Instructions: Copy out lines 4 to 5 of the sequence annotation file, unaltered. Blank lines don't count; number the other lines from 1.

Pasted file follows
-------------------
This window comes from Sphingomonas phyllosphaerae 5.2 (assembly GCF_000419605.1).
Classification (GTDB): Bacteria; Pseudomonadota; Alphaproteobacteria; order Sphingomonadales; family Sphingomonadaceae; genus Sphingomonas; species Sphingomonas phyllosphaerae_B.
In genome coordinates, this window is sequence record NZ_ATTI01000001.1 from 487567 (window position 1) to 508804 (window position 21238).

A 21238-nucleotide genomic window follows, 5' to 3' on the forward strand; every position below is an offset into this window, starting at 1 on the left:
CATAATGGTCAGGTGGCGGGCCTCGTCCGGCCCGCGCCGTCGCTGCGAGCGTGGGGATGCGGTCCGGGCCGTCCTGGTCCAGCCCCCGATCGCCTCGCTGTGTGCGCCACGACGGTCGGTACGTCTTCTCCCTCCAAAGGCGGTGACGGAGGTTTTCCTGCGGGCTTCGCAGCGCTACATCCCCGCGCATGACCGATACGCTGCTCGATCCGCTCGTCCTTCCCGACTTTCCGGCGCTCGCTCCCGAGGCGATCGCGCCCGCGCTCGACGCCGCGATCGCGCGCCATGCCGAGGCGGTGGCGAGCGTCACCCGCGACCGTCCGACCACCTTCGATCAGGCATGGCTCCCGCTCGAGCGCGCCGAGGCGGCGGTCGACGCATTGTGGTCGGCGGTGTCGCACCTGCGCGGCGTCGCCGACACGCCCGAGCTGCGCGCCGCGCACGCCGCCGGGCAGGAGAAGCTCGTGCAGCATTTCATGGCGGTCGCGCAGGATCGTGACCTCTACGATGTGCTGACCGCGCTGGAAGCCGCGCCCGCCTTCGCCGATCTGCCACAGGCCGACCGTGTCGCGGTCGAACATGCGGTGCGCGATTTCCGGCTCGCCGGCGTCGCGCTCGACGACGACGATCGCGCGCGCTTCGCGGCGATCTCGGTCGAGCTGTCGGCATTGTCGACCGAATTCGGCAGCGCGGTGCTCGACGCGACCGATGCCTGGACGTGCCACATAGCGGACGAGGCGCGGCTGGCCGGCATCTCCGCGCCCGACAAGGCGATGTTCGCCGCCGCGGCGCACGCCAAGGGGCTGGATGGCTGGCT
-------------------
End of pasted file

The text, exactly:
A 21238-nucleotide genomic window follows, 5' to 3' on the forward strand; every position below is an offset into this window, starting at 1 on the left:
CATAATGGTCAGGTGGCGGGCCTCGTCCGGCCCGCGCCGTCGCTGCGAGCGTGGGGATGCGGTCCGGGCCGTCCTGGTCCAGCCCCCGATCGCCTCGCTGTGTGCGCCACGACGGTCGGTACGTCTTCTCCCTCCAAAGGCGGTGACGGAGGTTTTCCTGCGGGCTTCGCAGCGCTACATCCCCGCGCATGACCGATACGCTGCTCGATCCGCTCGTCCTTCCCGACTTTCCGGCGCTCGCTCCCGAGGCGATCGCGCCCGCGCTCGACGCCGCGATCGCGCGCCATGCCGAGGCGGTGGCGAGCGTCACCCGCGACCGTCCGACCACCTTCGATCAGGCATGGCTCCCGCTCGAGCGCGCCGAGGCGGCGGTCGACGCATTGTGGTCGGCGGTGTCGCACCTGCGCGGCGTCGCCGACACGCCCGAGCTGCGCGCCGCGCACGCCGCCGGGCAGGAGAAGCTCGTGCAGCATTTCATGGCGGTCGCGCAGGATCGTGACCTCTACGATGTGCTGACCGCGCTGGAAGCCGCGCCCGCCTTCGCCGATCTGCCACAGGCCGACCGTGTCGCGGTCGAACATGCGGTGCGCGATTTCCGGCTCGCCGGCGTCGCGCTCGACGACGACGATCGCGCGCGCTTCGCGGCGATCTCGGTCGAGCTGTCGGCATTGTCGACCGAATTCGGCAGCGCGGTGCTCGACGCGACCGATGCCTGGACGTGCCACATAGCGGACGAGGCGCGGCTGGCCGGCATCTCCGCGCCCGACAAGGCGATGTTCGCCGCCGCGGCGCACGCCAAGGGGCTGGATGGCTGGCT